Forest Service asks the public to stay on official trails, avoid creating new undesignated trails

Submitted to the Tribune
Forest Service Lake Tahoe Basin Management Unit asks the public to stay on official trails and avoid creating new undesignated trails

SOUTH LAKE TAHOE, Calif. – National Forest lands in the Lake Tahoe Basin include hundreds of miles of official trails designed and constructed to protect wildlife habitat and water quality. The USDA Forest Service Lake Tahoe Basin Management Unit asks the public to stay on official trails and avoid creating new undesignated trails. One area of particular concern is Rabe Meadow near Burke Creek and Nevada Beach. 

Due to our wet winter and beaver activity in the area, the Lam Watah Trail which meanders through Rabe Meadow, is currently flooded in some locations and trail users are bypassing flooded sections which is creating undesignated trails in the meadow. Users are asked to remain on designated trails, which in some cases may require walking through flooded sections, rather than around them in order to protect adjacent sensitive areas.

Undesignated trails, also known as user-created trails, cause damage to sensitive areas like Rabe Meadow. User-created trails can be devastating to public land and water quality, especially in areas adjacent to Lake Tahoe which directly impacts lake clarity. It is also expensive and labor-intensive to correct. Healthy meadows (not trampled by footsteps) are important, not only as wildlife habitat but because their natural filtration protects water quality.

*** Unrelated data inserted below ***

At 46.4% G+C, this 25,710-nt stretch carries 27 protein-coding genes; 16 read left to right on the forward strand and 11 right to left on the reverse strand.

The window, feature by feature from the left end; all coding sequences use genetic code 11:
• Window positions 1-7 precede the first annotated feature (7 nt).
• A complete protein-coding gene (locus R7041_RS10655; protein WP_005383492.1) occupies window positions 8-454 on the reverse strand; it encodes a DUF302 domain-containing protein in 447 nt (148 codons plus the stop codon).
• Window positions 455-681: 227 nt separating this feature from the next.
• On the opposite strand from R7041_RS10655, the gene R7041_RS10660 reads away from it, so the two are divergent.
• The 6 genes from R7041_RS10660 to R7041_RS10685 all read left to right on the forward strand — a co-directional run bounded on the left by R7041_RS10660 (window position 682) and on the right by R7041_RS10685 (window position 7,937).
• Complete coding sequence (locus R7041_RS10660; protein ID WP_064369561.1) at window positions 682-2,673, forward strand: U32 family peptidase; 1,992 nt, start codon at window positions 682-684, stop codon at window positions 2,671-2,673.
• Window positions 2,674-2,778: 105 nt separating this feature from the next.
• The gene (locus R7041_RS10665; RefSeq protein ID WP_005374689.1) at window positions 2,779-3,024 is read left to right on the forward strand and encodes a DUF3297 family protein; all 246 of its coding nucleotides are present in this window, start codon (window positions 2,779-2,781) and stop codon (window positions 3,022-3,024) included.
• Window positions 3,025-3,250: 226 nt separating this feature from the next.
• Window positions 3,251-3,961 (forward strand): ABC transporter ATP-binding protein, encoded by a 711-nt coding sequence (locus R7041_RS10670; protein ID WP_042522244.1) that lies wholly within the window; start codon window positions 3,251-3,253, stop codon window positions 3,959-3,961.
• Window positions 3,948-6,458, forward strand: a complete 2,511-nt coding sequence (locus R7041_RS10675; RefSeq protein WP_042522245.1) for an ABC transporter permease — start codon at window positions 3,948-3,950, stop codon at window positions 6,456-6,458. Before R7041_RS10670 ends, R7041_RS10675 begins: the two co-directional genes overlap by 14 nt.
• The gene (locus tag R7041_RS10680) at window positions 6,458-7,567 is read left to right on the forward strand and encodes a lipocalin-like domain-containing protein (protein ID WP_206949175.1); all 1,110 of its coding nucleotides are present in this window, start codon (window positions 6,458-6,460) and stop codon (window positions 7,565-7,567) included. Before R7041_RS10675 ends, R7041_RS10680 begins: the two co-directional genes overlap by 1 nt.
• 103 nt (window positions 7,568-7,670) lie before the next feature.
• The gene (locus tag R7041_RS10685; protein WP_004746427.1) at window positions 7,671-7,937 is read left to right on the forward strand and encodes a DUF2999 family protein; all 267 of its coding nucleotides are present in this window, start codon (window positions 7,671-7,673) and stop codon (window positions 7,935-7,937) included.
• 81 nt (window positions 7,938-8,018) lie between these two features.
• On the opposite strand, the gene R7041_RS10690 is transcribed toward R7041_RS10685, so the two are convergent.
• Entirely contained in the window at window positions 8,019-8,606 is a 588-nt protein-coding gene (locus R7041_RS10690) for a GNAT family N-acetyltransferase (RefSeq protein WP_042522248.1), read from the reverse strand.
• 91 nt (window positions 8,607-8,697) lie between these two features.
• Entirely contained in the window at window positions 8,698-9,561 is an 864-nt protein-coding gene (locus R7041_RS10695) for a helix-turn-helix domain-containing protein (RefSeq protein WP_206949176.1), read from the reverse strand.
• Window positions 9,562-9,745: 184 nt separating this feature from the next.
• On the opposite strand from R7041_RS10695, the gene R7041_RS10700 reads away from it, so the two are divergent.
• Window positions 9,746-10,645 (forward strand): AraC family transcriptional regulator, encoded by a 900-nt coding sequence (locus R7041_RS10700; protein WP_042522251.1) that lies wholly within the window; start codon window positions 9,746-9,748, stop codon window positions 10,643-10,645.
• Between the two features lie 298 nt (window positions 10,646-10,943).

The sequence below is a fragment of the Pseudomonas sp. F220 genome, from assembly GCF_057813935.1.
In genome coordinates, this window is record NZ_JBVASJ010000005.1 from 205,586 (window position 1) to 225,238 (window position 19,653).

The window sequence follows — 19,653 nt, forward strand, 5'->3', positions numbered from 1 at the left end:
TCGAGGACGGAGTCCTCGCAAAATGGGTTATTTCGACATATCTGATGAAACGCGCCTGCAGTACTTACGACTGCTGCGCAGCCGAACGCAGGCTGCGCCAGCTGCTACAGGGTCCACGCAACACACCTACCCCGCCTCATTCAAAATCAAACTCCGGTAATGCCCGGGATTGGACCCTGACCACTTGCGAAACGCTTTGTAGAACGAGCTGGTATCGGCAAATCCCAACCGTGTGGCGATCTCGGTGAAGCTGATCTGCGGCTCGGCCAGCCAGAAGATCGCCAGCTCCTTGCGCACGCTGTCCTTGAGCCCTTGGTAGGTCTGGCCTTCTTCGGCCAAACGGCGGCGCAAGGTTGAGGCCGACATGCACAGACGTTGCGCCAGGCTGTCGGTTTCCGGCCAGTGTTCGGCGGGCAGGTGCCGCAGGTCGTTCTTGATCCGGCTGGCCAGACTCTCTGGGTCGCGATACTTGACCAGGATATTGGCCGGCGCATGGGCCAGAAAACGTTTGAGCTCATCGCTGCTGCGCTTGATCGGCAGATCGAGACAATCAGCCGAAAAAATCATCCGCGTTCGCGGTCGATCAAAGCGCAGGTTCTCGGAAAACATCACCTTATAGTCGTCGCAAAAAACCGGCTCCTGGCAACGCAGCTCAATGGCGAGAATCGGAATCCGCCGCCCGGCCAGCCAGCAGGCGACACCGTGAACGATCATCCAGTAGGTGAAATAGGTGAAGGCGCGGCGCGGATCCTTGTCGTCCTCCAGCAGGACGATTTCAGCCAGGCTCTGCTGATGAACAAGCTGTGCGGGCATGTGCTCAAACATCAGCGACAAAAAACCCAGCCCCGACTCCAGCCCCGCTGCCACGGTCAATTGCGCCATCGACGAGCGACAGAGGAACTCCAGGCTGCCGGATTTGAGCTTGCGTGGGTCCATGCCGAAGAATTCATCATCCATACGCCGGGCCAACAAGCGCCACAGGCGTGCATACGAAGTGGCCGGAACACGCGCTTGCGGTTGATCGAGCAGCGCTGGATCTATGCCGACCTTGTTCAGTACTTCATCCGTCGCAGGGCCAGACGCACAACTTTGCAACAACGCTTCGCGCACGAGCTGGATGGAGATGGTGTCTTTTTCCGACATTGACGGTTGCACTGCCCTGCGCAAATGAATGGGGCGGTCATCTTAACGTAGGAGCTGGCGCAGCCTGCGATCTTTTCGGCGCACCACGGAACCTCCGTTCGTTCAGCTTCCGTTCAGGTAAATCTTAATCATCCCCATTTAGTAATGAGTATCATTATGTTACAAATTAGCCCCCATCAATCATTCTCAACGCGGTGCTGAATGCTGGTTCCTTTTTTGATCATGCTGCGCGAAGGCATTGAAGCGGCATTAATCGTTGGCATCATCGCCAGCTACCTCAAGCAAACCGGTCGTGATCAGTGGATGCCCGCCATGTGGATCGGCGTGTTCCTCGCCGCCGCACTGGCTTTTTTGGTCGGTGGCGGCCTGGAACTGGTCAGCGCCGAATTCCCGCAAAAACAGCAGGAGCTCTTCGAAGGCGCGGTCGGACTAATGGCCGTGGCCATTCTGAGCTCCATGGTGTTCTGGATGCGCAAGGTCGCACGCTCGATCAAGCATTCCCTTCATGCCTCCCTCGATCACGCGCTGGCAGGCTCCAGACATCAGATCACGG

One way to ensure use of official trails is to consult a National Forest map and heed trail signs. If you come across a trail that is not on the map and doesn’t have a trail sign or marker, it is likely a user-created trail.

The Burke Creek Rabe Meadow Riparian Restoration Project includes plans to reroute sections of the Lam Watah Trail and construct boardwalks to address flooding and water quality issues in Rabe Meadow, Jennings Pond, Nevada Beach Campground, and the Douglas County Lake Tahoe Sewer Authority pump station. Due to heavy winter precipitation and subsequent flooding, as well as other unforeseen circumstances, implementation of this project has been delayed.

The purpose of the Burke Creek project is to complete previous restoration efforts between U.S. Highway 50 and the outlet of Burke Creek at Lake Tahoe. These restoration activities are designed to improve water quality and meadow vegetation, aquatic and terrestrial habitat for animals and plants, as well as restore the natural function of the creek and adjacent meadow. 

Restoration project work expected to begin this summer has been delayed until next year and may take two years to complete. Some trail reroutes and upgrades will still be implemented this summer to address flooding concerns. 

The Proposed Action for this project is available for viewing on the project webpage and a video project overview can be viewed on YouTube. For more information, contact Meghan Kelly at or Theresa Cody at

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